3- How is the "framing" mode? Supposedly you can frame and image and then give it to someone else to line up to get the shot you want... useful if I want to hand off to someone else to take a pic of me in it... or is it just a gimmick?
4 - how does it do in low light? Is it comparable to the f70? How does the camera handle photos with flash? Does it up the iso to 800 like the f70?
5 -how is the video on this?not that it is a big factor... but just wondering.
Sorry for the constant references to the f70 but just trying to make a comparison..

Thanks so much for all your help Sarah
look forward to more

Last edited by nech770; Feb 2, 2010 at 8:39 PM.
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Old Feb 2, 2010, 10:18 PM   #10
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Ok, Folks, please cut me a bit of slack-

UPS delivered the camera at 3:30pm PST. I had to charge the batter and to do a quick scan of the Owner's Manual. Then I started to take photos. I resized the photo only, so I could post them. So the photos are right out of the camera

However the posting quality was not good. So, I stopped everything and uploaded to this web address:

This is the 24mm wide angle photo taken in our great room with the built-in flash:

www.flickr.com/photos/[email protected]/4326197251/

This is the close up portrait of my husband Bradley:

/www.flickr.com/photos/[email protected]/4326915876/


Here is the sample macro or close up photo taken without flash:

www.flickr.com/photos/[email protected]/4326894994/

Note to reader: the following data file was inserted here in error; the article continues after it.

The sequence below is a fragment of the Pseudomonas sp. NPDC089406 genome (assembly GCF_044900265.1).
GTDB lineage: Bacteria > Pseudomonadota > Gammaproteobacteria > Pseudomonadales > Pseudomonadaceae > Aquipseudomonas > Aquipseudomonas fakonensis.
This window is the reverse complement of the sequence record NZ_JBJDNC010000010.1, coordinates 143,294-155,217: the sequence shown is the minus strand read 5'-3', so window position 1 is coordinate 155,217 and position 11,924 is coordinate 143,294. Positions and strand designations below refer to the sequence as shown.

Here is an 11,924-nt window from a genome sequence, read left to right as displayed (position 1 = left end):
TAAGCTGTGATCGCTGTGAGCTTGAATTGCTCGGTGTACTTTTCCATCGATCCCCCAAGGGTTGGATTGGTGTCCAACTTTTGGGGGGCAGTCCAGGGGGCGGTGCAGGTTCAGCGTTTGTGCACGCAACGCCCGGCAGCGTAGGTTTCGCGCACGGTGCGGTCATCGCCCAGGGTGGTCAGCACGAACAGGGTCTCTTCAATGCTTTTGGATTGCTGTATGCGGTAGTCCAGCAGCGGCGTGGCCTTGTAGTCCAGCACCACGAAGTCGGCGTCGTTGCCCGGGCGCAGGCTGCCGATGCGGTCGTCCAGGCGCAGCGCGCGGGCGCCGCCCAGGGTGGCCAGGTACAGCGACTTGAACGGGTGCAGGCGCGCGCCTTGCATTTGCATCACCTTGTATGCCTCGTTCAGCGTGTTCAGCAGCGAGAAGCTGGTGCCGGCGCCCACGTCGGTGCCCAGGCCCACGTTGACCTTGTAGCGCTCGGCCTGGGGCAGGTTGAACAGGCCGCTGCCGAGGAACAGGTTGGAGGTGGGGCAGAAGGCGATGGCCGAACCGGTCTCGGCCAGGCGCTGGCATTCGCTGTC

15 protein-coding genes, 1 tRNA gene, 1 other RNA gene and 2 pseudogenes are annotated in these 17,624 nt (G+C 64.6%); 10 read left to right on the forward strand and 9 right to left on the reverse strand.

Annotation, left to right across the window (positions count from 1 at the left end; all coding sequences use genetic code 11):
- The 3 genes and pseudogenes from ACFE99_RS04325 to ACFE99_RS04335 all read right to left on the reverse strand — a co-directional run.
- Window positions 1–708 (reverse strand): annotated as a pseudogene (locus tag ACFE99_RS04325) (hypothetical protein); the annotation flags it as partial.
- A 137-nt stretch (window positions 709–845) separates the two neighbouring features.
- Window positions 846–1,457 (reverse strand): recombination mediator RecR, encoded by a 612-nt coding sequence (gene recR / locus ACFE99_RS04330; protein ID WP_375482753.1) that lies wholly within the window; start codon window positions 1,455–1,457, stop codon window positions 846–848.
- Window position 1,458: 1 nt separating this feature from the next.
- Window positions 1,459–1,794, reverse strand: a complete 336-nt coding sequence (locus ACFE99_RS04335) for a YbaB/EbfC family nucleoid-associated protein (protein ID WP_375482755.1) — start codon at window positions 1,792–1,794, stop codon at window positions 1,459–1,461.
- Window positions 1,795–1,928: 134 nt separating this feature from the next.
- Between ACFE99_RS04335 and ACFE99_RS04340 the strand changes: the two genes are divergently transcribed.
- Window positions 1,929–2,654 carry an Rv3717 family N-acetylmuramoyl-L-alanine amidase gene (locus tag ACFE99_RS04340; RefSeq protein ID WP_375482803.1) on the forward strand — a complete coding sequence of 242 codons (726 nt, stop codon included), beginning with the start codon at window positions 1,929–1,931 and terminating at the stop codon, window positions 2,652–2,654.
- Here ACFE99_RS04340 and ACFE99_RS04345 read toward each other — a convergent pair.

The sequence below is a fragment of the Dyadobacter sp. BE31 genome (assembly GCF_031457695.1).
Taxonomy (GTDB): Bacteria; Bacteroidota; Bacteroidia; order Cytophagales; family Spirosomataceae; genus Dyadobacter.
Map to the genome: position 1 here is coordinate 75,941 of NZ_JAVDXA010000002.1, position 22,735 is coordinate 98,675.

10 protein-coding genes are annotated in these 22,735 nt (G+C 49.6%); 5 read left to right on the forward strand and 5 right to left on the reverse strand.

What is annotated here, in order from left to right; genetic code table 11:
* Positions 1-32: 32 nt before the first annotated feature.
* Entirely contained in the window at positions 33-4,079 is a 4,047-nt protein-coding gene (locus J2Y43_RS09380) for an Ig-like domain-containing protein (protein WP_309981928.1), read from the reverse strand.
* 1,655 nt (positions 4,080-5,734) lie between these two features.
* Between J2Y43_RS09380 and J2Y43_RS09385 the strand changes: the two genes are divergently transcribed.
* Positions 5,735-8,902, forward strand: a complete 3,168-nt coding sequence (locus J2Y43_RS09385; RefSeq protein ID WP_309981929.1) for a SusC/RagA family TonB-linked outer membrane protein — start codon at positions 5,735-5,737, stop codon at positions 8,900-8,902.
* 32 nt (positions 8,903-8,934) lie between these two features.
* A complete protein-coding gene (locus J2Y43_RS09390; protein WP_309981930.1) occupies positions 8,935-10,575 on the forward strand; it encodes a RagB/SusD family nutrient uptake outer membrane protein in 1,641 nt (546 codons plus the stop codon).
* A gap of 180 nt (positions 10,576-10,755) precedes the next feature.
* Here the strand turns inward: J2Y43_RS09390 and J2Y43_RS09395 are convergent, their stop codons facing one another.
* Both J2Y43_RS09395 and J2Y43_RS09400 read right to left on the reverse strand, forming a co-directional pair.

Here is another close-up taken inside without flash:

www.flickr.com/photos/[email protected]/4326822680/

Here is another flash portrait of my husband Bradley taken using the camera's built-in flash unit:

www.flickr.com/photos/[email protected]/4326112491/

Here is a black and white close-up, again taken without flash. Notice the sharpness:

www.flickr.com/photos/[email protected]/4326889508/

Please be sure to to look at the photos on Flickr. They are all captioned and I posted everything. So you will see the good and the not so good.

Then I had to stop and fix dinner and clean up after dinner. So I have been a busy kid.

Now to your questions:

1. The Smart Auto Mode is only sort of smart it is the Automatic Mode that will select what it considers is the appropriate Scene Mode. The Menu is blocked out and you can make no change. I do not suggest the use of the Mart Auto Mode. Things work much better and you get far better image quality when you use "P" or Programed Auto mode where you have full access to the menu.

2. The menu is quick and easy. It is accessed via the "Fn" button and it is not marked "Menu."

3. The Framing Mode is to used when handing the camera over to a strange to take your photo. It puts a frame on the LCD screen and all the stranger has to do is to put you inside the super imposed frame and that centers the photo.

4.The HZ-15W does very well in the image quality department up to ISO 800. The HZ-15W's built in flash will work quite well out to a Flash Range of 14 feet. To take flash photos, you set the ISO to Auto and the camera will increase the ISO as required based on the camera to subject distance. The increase of the ISO is slow and incremental, it does not just suddenly jump to ISO 800.

5. I have not had an opportunity to try the HD video, but I did read that you can zoom while filming.

In the very short time I have been able to work with the HZ-15W, I have formed the opinion that it is a good camera and worth its selling price. I will of course learn more as I take more photos.

Sarah Joyce

Last edited by mtclimber; Feb 2, 2010 at 10:52 PM.